The West Liberty Avenue spot that was previously home to Needle & Pin, an Indian fusion restaurant and cocktail bar, has reopened as a bright and cozy French bistro called Jean Louis.
The blue and white checked tablecloths at this Dormont eatery invoke the French countryside, while warm brown wood and rich yellow curtains create a homey atmosphere. The menu isn’t long, but it covers the classics and has a clear focus on highlighting quality ingredients.
The star, though, of Jean Louis is the man behind the menu, Chef Gaetano Ascione. Chef Ascione is originally from Naples, Italy, but he has travelled the world over. He’s lived and cooked in Germany, the U.K., Singapore, the Bahamas, Chicago and Miami.
The chef welcomed the Current into his kitchen at Jean Louis recently, where he gave us a demo of a few special dishes and shared anecdotes collected from across the world.
Ascione originally came to Pittsburgh to be a part of The Pennsylvania Market, but left to open Jean Louis with co-owner Shiv Bandhu.
“Pittsburgh, for me, I like it because people are food oriented,” Ascione says. “They are loyal and they go to the restaurant because they like to eat, not because they like to be seen.
“People come to see you because they trust you and they know that they can get a good experience.”
Ascione’s resume includes achievements like working for the White House and cooking at a Michelin star restaurant. He could name drop the people who have eaten his food—Jimmy Carter, Ronald Reagan, Nelson Mandela—all day if he wanted to. At one time, his list of references would have included the late Jean-Louis Palladin, the celebrated French chef whose seventeen years cooking at the Watergate Hotel are the second most legendary thing to ever happen there.
Chef Ascione decided to name Jean Louis in honor of Palladin because of everything Palladin taught him about cuisine. The premiere lesson that Ascione still abides by today: ingredients, ingredients, ingredients.
“[Palladin taught me] about the respect for the ingredients, and the uniqueness of the ingredients,” Ascione said. “What I loved about his approach was the [attention to] quality.”
Palladin discovered and loved to use the pasture-raised lamb from Jamison Farm in Latrobe that Ascione uses today at Jean Louis. Another ingredient that Ascione is very fond of are the Kennebec potatoes that he believes create Jean Louis’ perfect french fry.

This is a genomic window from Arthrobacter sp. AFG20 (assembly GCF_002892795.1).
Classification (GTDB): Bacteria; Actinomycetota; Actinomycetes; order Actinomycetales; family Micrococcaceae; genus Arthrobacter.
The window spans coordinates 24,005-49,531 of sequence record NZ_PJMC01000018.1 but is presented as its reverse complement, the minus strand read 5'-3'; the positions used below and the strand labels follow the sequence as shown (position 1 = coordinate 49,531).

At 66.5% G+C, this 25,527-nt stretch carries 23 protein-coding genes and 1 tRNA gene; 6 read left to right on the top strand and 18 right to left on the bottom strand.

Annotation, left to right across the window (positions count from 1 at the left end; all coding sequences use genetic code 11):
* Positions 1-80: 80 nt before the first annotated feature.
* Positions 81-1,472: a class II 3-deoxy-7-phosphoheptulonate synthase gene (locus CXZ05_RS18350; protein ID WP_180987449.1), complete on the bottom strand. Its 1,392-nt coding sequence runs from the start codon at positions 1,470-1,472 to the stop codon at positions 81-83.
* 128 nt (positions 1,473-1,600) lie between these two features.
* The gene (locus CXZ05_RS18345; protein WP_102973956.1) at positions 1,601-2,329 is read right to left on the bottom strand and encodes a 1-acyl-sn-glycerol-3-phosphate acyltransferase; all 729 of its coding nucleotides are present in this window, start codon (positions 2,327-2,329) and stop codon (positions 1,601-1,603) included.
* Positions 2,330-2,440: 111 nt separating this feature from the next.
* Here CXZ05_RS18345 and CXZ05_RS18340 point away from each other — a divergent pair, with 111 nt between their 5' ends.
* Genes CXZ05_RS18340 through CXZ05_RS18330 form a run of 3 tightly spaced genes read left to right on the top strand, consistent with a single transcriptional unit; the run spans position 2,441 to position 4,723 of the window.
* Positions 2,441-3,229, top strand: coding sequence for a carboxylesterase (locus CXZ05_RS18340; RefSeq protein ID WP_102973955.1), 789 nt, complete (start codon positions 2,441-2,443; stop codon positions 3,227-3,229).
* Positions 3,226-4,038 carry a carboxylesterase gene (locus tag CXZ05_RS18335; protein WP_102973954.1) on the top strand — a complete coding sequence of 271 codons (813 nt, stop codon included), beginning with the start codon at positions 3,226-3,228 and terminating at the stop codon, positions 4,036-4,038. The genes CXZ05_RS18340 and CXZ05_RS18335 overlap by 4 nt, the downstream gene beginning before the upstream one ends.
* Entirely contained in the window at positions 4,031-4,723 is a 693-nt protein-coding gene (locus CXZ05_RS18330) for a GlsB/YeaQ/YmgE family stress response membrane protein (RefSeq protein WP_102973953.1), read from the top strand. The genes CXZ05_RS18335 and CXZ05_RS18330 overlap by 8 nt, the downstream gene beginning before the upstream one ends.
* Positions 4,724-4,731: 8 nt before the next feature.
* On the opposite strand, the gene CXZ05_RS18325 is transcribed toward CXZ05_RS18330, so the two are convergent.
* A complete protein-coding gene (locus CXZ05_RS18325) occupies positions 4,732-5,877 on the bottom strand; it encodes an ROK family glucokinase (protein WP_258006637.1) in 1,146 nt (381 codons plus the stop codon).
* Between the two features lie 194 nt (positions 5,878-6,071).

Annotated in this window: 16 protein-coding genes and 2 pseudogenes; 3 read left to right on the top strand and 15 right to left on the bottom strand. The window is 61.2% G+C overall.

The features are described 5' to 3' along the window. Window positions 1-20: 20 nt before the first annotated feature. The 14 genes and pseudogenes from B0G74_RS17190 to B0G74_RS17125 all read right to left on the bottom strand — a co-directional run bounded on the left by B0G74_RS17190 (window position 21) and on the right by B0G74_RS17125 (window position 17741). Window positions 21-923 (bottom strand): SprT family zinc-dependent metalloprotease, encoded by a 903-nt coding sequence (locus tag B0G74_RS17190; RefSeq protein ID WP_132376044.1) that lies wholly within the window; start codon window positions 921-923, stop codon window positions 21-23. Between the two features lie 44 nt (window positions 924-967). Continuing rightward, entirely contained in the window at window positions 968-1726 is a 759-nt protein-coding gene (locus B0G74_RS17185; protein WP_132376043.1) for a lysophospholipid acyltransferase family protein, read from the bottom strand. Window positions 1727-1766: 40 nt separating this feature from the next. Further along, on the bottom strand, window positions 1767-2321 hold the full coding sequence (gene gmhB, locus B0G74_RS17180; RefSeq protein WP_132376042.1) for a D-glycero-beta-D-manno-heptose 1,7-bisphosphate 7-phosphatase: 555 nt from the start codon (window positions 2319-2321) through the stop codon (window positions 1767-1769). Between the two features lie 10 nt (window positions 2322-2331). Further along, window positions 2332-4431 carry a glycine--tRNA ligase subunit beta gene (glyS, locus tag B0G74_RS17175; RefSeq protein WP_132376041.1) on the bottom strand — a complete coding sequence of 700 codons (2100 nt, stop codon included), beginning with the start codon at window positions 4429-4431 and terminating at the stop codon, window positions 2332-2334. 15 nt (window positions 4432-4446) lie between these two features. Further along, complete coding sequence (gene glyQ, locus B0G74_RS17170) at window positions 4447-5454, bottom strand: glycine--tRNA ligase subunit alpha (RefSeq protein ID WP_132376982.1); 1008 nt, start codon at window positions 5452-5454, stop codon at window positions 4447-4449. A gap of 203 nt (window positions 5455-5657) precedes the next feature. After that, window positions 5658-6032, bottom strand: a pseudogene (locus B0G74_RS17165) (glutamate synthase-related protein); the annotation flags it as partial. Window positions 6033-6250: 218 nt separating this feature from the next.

Ascione spoke at length about the ingredients as he prepared two dishes for us in the restaurant’s kitchen. His maple glazed pork belly uses his favorite Berkshire pork and Pennsylvania maple syrup. It is marinated for 36 hours, and then roasted for three.
His crab cakes, which Ascione told us once gained a seal of approval from a former Maryland governor, contain Ritz Crackers, but no bread crumbs, flour or egg to bind them, because Ascione says they take away from the taste of the crabmeat. He adds Old Bay to keep it classic, a mayonnaise that he makes in house and Lebanese zaatar, which he is “very partial to” over other varieties.
Both dishes come together beautifully. The crab cake is perfectly seasoned and the giant lumps of meat remain tender and in tact. The maple pork belly is deliciously sweet, savory and fatty.
Neither of these dishes are on the menu at Jean Louis, but Ascione says they are always available if you request them. And we recommend that you do.
Chef Ascione’s food was a delight to eat, and his company was delightful to be in. Ascione doesn’t work from recipes, so he could never write a cookbook. Though, he said several times that if anyone wants to learn, they should come join him in his kitchen. And he sounded like he sincerely meant it, even if he did joke that he loves “free staff.”
When it comes to the restaurant industry, a lot has changed over Chef Ascione’s career. But, the two things that haven’t are the two things he loves: the importance of the ingredients and that people still come together to eat them.
“I like the interaction,” Ascione said. “Restaurants are still a person-to-person business—no matter how many computers or handheld phones and things you have, it’s still person to person.”